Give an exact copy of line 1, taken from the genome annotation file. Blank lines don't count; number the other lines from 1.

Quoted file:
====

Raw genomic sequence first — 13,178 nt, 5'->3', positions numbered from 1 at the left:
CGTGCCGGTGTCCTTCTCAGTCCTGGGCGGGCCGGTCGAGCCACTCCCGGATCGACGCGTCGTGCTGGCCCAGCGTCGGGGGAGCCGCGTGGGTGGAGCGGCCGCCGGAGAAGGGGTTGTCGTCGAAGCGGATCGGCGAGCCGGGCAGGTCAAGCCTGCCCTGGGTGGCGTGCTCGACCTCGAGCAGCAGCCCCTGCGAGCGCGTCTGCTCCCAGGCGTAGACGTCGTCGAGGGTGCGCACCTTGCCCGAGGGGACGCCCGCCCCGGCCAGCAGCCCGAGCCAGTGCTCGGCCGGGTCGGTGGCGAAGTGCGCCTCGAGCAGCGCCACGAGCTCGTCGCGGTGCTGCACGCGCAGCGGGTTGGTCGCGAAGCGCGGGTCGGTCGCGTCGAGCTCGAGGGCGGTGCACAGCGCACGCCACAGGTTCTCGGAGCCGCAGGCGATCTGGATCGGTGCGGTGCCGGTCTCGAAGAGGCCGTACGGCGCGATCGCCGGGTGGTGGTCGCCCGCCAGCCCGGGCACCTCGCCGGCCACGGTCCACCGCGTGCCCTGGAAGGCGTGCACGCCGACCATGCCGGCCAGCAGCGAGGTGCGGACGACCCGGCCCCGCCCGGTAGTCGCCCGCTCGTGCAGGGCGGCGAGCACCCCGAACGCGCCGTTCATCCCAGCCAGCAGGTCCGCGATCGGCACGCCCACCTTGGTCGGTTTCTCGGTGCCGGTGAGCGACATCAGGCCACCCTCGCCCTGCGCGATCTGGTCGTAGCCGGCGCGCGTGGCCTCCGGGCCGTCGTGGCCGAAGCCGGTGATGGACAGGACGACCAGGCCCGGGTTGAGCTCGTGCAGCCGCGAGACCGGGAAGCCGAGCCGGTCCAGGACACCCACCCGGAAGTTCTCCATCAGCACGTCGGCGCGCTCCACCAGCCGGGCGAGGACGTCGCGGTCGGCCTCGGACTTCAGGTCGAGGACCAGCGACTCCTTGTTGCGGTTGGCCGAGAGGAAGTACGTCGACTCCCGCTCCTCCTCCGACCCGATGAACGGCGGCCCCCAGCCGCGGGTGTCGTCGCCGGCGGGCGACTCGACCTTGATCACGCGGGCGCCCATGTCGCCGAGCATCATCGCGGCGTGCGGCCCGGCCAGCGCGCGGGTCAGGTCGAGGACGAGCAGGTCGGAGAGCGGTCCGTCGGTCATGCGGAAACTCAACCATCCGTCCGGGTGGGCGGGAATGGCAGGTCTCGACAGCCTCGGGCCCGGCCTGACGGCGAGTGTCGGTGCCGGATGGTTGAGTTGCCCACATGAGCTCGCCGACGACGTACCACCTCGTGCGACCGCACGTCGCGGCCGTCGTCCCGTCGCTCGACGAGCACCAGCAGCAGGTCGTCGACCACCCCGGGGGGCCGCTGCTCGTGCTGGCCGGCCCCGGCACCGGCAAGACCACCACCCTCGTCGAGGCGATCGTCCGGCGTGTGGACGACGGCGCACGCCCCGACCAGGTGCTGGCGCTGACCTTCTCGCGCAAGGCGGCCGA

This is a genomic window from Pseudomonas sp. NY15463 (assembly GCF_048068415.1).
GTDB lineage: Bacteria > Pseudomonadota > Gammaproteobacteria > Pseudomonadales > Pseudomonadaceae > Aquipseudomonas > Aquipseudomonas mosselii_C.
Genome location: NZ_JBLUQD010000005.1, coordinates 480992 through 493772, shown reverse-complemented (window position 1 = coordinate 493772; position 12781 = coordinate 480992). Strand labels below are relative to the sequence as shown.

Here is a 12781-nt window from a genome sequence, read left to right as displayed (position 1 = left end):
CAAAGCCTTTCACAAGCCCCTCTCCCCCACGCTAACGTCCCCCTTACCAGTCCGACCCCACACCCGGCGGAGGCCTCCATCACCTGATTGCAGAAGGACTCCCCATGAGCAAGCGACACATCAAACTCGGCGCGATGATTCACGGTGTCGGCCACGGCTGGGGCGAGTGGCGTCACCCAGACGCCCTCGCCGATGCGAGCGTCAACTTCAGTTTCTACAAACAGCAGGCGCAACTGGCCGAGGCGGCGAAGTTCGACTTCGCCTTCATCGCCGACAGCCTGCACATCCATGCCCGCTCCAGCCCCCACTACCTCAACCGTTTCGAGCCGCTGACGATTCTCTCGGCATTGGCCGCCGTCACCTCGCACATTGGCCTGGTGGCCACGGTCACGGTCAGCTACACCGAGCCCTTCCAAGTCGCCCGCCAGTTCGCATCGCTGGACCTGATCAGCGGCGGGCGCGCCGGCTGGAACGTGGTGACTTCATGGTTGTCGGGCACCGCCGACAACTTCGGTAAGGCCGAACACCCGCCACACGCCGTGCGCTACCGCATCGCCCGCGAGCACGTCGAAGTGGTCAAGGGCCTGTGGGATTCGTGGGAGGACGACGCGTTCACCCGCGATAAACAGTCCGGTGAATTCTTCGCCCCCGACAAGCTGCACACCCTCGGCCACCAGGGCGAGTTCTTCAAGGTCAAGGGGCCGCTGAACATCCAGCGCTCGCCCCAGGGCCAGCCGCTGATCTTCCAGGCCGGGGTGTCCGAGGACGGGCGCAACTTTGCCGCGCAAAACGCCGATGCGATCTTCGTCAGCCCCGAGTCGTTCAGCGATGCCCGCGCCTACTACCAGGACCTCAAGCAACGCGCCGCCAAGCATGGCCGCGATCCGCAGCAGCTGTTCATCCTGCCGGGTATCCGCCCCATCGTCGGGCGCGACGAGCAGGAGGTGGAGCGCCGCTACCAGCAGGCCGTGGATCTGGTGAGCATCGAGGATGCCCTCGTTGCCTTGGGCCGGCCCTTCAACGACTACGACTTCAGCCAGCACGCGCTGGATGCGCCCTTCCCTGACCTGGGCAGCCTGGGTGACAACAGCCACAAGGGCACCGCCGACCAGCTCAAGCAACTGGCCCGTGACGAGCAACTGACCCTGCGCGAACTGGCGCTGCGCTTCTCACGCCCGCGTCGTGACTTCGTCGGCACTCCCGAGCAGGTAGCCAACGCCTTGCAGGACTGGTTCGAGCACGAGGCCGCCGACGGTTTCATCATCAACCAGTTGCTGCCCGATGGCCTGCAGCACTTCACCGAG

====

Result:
Raw genomic sequence first — 13,178 nt, 5'->3', positions numbered from 1 at the left: